Something, something, Aristocrats joke.
— Even if I had the ability to phase through bullets, I’d still be pretty nervous to see people shoot at me. Plus, Rinka’s pretty new to her powers. I’m surprised she can stay so collected.
— Then of course, after the bad guys take aim at Rinka together, they allow each other to get beaten up by the schoolgirl one-by-one. The little things like these may seem like nitpicking to you, but in my mind, they add up. And at the end of the day, I can’t shake the impression that the anime is just mediocre. It’s not bad like Rail Wars! bad. It’s just very whatever. The lack of care devoted to the minor details contributes to that.
— Glasses always break so easily in fiction. In reality, lenses are some pretty durable shit nowadays.
— So the penguin goes berserk and summons a tsundere shark. Okay then. The tsundere shark has the ability to pluck your glowing fish out of you, thereby rendering you powerless. In any case, it seems rather convenient for Peggi to suddenly display this power.
— Yet another character shows up to prevent Kobushi from absconding with “[the] rock that houses glowing fish.” Lots and lots of characters in this show.
— I like how there are loud explosions in the middle of the night, but these fights never seem to attract anyone’s attention.
— Rinka’s father saves Kobushi from the new guy, but then the girl, uh, falls in love with him. I’m not sure a mother could love that face. I’ll groan if it turns out she just desperate for a father figure in her life ’cause she never knew her dad.
— So the cosplay samurai reveals herself to be Minami, and she tells Kyotaro to throw away his “cheap justice” and join her side. Then this giant ogre-like being shows up, shoots waves of magical snakes at our heroes, which then allows the bad guys to steal back the all-important rock. Minami tells Kyotaro that she’s out to change the world. It seems to me that stories involving the evolution of mankind will almost always unfold in the same exact way: the “mutants” will try to fuck the rest of us over. I say “mutants” because it’s just easier that way; I’m obviously comparing these individuals with special powers to the X-Men. EIther way, I think it’s obvious what the bad guys are trying to do.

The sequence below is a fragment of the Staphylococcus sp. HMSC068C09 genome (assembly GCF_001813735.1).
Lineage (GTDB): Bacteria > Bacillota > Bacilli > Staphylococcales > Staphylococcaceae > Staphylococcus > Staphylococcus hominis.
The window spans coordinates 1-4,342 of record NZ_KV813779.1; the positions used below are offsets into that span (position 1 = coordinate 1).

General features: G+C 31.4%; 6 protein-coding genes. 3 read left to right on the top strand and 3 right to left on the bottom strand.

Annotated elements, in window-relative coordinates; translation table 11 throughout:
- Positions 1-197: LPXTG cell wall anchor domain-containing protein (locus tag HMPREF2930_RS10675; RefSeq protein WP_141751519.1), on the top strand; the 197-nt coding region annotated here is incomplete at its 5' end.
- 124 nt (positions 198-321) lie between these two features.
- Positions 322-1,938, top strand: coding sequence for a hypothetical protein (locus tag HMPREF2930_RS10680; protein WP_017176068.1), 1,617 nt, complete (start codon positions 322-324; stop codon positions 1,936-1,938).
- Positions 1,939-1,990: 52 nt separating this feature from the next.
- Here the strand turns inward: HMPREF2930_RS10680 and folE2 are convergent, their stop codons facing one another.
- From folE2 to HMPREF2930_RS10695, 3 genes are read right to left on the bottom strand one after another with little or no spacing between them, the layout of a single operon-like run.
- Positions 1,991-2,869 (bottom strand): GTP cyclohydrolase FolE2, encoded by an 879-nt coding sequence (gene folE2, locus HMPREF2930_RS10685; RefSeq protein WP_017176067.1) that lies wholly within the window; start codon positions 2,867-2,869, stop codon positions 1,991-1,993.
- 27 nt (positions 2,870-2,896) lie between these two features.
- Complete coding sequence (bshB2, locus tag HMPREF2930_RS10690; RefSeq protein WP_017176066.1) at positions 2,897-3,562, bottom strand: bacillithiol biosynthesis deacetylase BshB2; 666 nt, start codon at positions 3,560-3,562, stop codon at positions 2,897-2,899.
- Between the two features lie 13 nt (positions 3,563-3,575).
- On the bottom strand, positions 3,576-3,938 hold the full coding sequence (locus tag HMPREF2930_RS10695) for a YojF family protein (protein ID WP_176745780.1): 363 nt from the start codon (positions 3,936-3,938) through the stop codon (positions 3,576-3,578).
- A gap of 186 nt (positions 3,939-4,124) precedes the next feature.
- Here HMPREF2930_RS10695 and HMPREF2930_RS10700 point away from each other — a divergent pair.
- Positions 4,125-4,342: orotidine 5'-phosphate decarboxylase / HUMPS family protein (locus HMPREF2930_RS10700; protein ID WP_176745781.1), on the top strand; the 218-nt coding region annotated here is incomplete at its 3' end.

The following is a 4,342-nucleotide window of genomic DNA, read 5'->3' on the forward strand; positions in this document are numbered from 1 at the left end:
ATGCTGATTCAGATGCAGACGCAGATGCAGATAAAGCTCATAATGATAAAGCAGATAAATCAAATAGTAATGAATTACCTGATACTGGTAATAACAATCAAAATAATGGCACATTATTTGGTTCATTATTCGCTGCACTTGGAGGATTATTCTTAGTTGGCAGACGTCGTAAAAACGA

Minami and her compatriots are going around, giving people special powers to see if they are worthy of her cause. Then in the end, her cause will take the world away from the rest of us lameass, normal folks. Sure, there are slight variations from narrative to narrative. In Hamatora, Moral wanted everyone to have super powers. Still, it’s always a “‘mutants’ vs. humanity” deal, which is then followed by the “we ‘mutants’ are the rightful rulers of this planet” sentiment. I honestly would love to see a story — any story — involving ‘mutants’ or individuals with special powers that doesn’t involve them taking over the world. After all, isn’t this kind of misanthropic to assume that if you give people special powers, a good percentage of them will use it to take over the world? Call me naive if you want, but I think bad guys make up only a small percentage of our population. Sure, I’m not denying the fact that certain people out there would use their superpowers for their own personal gain, but it’s just silly how every single time ‘mutants’ show up, society literally falls apart (see: Shinsekai Yori).
— After his encounter with Minami, Kyotaro tries to avoid his friend, but Rinka eventually locates him. Still, Minami must have meant a lot to him then for the guy to react this way. Childhood friend?
— More tragic backstory for Kyotaro. Actually, none of the young characters in this story seem to have had a normal upbringing.
— Ah, Minami’s family had adopted Kyotaro after he lost his parents. So this bizarre sibling-slash-childhood-friend thing that anime loves to do. Anyway, kinda funny how the entire family — including the adoptee — now has superpowers. The family that stages a bloody takeover of the Diet together, stays together. Too bad the ungrateful adoptee won’t join them in their cause.
— Oh lord, it turns out Rinka had saved Kyotaro’s hide half a year ago. She just doesn’t remember him, but he certainly kept her in his thoughts this entire time. This would explain why the guy was practically stalking her. If I were in Rinka’s shoes, I’d be a bit put-off, but judging from the way she keeps blushing around him, I suspect his childlike enthusiasm for justice has already won her heart.
— Murasaki has special powers now too: psychometry. Basically, she can see the history of anything she touches. Imagine seeing an animal get butchered every time you pick up a piece of meat to eat, though. Yeah, yeah, she’ll have to learn how to control her powers. In any case, Murasaki’s more assertive nowadays, so… good for her? Whoops, that assertiveness leads her to run away from home to stay with Rinka and her dad. Man, how can they afford this?
— Yep, Kobushi never knew her father. Hell, she didn’t know her mother either. And yes, this is why she’s become infatuated with Rinka’s father. Yeesh.
— The rest of the episode is kind of boring as Murasaki gets settled in with her new “family.” Kind of a disappointing way to end this arc, actually. All’s well that ends well, I guess.